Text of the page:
Carol Reed was born into a family with some of the best artistic/theatrical credentials of any film director who ever lived. His father was Sir Herbert Beerbohm Tree (1853-1917), the leading actor of his day and, among many other credits, the stage's first Henry Higgins, and his mother was Tree's mistress, May Pinney Reed. Born in London, Carol Reed was educated at Kings School, Canterbury, just slightly ahead of his fellow future filmmaker Michael Powell. Reed's father passed away when he was ten years old, leaving his mother to raise him with help from a small bequest. He was drawn to the theater from an early age and wanted to become an actor, but his mother had little confidence in his ability to earn a living in that field, and encouraged him to try farming.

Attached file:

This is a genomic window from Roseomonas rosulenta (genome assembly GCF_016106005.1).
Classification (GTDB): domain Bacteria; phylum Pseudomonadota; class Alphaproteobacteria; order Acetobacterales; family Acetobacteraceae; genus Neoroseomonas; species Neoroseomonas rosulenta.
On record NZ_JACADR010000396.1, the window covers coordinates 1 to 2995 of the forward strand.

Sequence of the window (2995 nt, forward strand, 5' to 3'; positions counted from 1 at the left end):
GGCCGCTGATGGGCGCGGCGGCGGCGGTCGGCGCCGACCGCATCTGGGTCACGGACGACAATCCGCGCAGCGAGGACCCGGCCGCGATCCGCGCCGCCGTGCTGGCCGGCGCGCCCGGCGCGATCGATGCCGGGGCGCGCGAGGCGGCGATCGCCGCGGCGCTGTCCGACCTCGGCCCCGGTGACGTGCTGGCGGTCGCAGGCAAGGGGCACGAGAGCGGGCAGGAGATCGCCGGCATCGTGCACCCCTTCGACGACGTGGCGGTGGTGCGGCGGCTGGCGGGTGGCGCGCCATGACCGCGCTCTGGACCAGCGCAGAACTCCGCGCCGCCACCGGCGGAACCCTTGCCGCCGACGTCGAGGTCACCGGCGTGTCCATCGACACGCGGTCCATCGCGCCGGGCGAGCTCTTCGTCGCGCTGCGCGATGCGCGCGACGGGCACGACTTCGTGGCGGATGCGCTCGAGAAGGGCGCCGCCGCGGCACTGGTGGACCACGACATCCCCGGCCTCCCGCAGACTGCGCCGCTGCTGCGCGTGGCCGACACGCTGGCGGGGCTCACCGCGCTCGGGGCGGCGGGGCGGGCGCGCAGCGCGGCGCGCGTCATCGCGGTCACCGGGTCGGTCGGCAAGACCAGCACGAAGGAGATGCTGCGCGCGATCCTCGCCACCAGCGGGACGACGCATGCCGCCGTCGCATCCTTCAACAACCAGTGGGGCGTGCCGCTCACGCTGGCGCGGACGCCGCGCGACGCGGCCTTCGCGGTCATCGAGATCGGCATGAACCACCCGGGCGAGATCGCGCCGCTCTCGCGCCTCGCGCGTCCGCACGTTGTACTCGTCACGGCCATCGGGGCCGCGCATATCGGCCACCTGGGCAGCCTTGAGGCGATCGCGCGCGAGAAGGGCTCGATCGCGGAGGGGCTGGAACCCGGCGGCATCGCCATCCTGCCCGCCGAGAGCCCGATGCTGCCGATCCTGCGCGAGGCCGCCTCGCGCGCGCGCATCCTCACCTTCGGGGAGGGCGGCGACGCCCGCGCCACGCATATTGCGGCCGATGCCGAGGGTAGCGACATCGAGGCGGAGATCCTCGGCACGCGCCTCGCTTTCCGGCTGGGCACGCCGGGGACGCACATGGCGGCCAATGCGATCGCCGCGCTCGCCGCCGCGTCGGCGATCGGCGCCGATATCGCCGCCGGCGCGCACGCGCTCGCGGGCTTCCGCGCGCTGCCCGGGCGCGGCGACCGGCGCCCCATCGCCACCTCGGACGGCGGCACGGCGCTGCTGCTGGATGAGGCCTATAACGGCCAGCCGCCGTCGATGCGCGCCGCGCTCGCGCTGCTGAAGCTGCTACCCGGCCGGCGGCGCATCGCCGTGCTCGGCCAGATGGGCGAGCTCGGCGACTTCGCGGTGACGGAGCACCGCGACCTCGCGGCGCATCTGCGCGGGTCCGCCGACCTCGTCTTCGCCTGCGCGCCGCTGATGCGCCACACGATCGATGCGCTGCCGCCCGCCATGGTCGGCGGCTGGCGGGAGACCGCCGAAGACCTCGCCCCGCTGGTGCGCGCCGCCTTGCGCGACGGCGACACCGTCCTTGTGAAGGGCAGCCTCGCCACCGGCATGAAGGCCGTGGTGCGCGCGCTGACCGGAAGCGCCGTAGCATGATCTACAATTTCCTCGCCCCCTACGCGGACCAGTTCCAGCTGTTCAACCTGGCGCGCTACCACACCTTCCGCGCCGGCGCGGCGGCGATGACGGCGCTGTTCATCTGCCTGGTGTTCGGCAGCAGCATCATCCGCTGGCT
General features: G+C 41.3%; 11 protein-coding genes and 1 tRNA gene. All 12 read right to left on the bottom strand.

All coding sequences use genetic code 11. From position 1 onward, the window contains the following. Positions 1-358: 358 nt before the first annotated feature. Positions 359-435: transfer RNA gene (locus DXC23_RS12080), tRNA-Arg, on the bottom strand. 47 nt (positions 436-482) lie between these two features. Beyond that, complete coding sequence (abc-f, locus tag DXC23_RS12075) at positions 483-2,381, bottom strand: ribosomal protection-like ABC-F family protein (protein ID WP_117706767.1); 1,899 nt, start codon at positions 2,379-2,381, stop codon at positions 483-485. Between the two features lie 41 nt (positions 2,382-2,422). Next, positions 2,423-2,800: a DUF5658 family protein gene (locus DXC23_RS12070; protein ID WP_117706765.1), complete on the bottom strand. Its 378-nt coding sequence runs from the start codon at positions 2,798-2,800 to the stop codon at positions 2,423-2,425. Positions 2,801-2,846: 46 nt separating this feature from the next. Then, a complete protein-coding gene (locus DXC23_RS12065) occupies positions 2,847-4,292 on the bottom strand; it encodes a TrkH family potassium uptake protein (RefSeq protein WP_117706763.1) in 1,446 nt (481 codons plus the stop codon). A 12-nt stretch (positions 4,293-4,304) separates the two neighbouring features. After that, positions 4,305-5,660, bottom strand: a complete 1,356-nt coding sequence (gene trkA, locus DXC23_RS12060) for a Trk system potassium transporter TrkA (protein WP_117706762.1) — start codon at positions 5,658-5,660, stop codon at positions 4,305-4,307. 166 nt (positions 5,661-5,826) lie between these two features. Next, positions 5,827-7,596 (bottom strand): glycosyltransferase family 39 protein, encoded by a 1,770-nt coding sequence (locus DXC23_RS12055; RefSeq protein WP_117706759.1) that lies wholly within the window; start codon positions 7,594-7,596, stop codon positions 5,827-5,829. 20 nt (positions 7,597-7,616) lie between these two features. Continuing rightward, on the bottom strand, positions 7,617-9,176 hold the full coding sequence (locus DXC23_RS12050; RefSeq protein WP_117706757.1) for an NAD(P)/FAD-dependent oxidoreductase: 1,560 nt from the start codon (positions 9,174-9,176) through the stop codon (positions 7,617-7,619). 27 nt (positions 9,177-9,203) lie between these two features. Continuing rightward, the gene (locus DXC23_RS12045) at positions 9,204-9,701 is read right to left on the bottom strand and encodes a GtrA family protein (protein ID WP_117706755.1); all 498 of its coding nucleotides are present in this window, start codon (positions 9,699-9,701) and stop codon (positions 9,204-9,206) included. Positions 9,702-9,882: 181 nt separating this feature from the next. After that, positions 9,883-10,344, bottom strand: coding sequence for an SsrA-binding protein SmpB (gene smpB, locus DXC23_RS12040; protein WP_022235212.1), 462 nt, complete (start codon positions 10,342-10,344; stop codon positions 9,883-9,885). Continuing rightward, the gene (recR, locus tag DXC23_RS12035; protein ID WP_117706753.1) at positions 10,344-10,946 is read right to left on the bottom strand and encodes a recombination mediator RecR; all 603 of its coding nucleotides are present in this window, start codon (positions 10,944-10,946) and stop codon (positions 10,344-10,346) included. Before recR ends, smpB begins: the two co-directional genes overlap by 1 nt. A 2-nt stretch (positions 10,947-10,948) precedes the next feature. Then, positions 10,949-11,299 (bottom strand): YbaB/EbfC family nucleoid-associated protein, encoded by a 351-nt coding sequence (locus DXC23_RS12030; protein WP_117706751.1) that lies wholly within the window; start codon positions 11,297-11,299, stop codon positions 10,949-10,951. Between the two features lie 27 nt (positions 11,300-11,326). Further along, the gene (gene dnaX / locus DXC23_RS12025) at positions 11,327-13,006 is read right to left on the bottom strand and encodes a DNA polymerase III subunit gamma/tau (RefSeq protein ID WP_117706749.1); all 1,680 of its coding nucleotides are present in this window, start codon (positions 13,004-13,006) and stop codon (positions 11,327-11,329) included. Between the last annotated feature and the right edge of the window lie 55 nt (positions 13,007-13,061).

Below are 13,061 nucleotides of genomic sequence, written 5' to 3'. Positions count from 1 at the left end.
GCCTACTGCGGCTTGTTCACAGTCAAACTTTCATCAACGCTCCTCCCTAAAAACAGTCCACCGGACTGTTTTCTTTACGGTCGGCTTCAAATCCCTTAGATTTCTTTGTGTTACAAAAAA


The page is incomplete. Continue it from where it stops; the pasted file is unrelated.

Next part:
Reed made his stage debut at age 17 as a member of Sybil Thorndike's theater company, and at 20, joined Edgar Wallace's company, where he advised the author on the adaptations of his books into plays and also served as a stage manager as well as an actor. Reed turned to movies in the early '30s, joining Associated British Talking Pictures in 1932 as a dialogue director and assistant to the studio's founder, director/producer Basil Dean. Reed made the jump to the director's chair in 1935, initially in association with Robert Wyler on It Happened in Paris. This period in Reed's career, characterized by low-budget productions, saw him making as many as three feature films a year. These were successful films, and often stood out for what style Reed was able to manifest in them, beginning with the comedy Laburnum Grove (1936). He also directed Talk of the Devil (1936); the film was co-written by Reed and future director Anthony Kimmins (who collaborated on Reed's first five movies). Reed's most distinguished early movie was The Stars Look Down (1939), starring Michael Redgrave, a drama dealing with the plight of impoverished Welsh coal miners. The film that put Reed on the map as a popular stylist was Night Train to Munich (1940). Written by Frank Launder and Sidney Gilliat, the future writer/director/producer team, it was a follow-up to their script for Hitchcock's The Lady Vanishes (1938).